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House Democrats call Paul Ryan legislation "modern day gag rule"

Democrats are continuing their criticism of new legislation proposed by House Speaker Paul Ryan, with several top members saying Friday that the proposed law -- which would fine lawmakers for taking photos or videos from the House floor -- is a “modern day and unconstitutional gag rule.”

In a joint statement, House Judiciary Committee Ranking Member John Conyers, Jr. (D-Michigan), Rules Committee ranking member Louise Slaughter (D-N.Y.), Judiciary Subcommittee on the Constitution ranking member Steve Cohen (D-Tennessee), and Subcommittee on Intellectual Property ranking member Jerrold Nadler (D-N.Y.) said House Republican leadership is “authorizing ‘speech police’” to keep Democrats from voicing their opposition.

“This unprecedented rule change, which appears to violate several fundamental constitutional protections, clearly is intended to undermine the rights of Members in the Minority to freely express their views on the House floor, which is a critical means by which Members communicate to the American public,” the statement said.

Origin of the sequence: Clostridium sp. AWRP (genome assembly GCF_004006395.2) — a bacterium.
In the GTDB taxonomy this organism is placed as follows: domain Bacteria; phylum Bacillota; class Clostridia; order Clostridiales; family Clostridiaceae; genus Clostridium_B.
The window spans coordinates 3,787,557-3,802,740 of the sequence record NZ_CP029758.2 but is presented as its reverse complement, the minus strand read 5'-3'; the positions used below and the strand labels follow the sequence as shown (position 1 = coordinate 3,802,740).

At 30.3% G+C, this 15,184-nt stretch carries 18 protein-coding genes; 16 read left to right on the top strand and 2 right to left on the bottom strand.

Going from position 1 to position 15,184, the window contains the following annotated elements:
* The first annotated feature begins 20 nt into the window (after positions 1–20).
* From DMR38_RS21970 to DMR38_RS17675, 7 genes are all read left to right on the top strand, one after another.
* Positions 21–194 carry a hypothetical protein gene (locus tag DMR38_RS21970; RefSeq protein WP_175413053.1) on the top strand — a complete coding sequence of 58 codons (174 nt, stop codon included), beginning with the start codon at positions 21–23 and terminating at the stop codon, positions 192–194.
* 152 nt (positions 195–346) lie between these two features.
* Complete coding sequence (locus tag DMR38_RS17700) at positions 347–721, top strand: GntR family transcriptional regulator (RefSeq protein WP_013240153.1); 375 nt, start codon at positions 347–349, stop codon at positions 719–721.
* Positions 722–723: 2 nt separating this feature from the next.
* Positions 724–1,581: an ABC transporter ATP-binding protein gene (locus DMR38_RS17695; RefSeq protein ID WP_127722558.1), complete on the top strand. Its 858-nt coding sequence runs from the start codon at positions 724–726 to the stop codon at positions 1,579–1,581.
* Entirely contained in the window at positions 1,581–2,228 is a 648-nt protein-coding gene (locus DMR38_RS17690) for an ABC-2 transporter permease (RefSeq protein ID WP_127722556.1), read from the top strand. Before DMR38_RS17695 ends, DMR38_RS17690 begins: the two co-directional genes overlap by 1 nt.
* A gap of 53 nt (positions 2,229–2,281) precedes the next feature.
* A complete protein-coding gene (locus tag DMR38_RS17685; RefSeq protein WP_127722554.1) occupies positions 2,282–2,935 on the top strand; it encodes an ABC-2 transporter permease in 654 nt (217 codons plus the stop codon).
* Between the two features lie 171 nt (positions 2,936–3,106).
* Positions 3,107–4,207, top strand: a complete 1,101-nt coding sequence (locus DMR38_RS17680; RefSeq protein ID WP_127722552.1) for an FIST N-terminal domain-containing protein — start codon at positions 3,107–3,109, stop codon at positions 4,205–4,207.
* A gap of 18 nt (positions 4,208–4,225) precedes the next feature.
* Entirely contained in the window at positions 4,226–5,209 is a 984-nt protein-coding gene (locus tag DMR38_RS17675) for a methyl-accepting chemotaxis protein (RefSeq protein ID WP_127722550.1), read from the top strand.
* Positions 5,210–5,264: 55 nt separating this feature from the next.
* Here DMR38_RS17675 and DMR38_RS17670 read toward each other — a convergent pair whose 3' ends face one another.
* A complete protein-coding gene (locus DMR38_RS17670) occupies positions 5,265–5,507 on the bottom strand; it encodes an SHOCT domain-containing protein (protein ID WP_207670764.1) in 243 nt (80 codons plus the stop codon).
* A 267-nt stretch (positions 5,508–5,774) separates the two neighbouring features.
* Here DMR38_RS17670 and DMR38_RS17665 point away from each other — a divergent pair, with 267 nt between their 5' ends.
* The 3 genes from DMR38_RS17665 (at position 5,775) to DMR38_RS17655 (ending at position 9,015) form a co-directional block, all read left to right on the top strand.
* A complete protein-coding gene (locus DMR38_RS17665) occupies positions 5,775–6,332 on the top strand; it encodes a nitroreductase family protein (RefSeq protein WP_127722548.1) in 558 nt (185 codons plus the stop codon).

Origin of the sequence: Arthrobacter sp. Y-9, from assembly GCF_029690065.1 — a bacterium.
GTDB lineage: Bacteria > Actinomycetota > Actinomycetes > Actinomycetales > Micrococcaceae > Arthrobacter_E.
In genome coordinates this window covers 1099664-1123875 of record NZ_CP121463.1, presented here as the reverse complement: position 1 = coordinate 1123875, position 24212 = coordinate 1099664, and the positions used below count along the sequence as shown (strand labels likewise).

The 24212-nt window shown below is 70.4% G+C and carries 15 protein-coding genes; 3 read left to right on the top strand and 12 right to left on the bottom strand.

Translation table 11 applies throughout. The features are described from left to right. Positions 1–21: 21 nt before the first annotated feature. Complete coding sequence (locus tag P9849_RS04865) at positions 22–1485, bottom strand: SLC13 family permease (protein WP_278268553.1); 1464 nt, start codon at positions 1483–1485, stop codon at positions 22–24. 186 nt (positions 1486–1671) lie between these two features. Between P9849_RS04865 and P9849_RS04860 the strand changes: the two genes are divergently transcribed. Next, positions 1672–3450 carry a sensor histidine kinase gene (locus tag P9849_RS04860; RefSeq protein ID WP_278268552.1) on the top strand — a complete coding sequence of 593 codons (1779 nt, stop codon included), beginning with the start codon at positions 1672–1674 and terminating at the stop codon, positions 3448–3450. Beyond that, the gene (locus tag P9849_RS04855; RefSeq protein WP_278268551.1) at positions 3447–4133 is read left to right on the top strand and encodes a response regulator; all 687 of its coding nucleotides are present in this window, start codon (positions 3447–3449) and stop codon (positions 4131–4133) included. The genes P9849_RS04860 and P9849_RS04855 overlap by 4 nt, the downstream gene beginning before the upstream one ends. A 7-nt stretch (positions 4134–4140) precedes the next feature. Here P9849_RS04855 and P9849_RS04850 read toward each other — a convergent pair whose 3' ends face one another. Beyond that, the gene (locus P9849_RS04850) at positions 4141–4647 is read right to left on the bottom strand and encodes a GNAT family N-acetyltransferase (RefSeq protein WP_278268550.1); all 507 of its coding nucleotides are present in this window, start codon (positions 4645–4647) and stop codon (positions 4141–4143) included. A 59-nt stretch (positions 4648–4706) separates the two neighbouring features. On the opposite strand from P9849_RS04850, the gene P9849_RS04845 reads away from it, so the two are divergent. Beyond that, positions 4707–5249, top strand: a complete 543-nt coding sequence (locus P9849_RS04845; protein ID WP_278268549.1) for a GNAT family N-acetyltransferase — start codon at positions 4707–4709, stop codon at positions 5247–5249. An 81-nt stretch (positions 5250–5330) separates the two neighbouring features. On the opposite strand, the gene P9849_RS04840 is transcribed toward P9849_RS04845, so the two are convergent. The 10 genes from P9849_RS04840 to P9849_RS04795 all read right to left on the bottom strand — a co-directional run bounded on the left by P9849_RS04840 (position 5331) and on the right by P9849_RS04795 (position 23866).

Ryan is proposing the legislation in response to a Democratic “sit-in” on the House floor last summer. Democratic House members staged an overnight, 25-hour protest on the House floor over Ryan’s refusal to allow a vote on gun control legislation, streaming video of the protest live from their cell phones after GOP House leadership turned off the House cameras.

House rules already prohibit taking photos or videos on the House floor, but Ryan’s proposal would fine members up to $2,500 for doing it.

The criticism from four Democratic House members comes two days after House Minority Leader Nancy Pelosi wrote to Democratic colleagues that the move is a “power grab” by the GOP.

“While the American people worry for the financial security of their families, Republicans are opening the new Congress by turning their backs on the outside calls for help with an inside power grab in the House Rules,” Pelosi wrote in a letter to colleagues on Wednesday, according to Politico.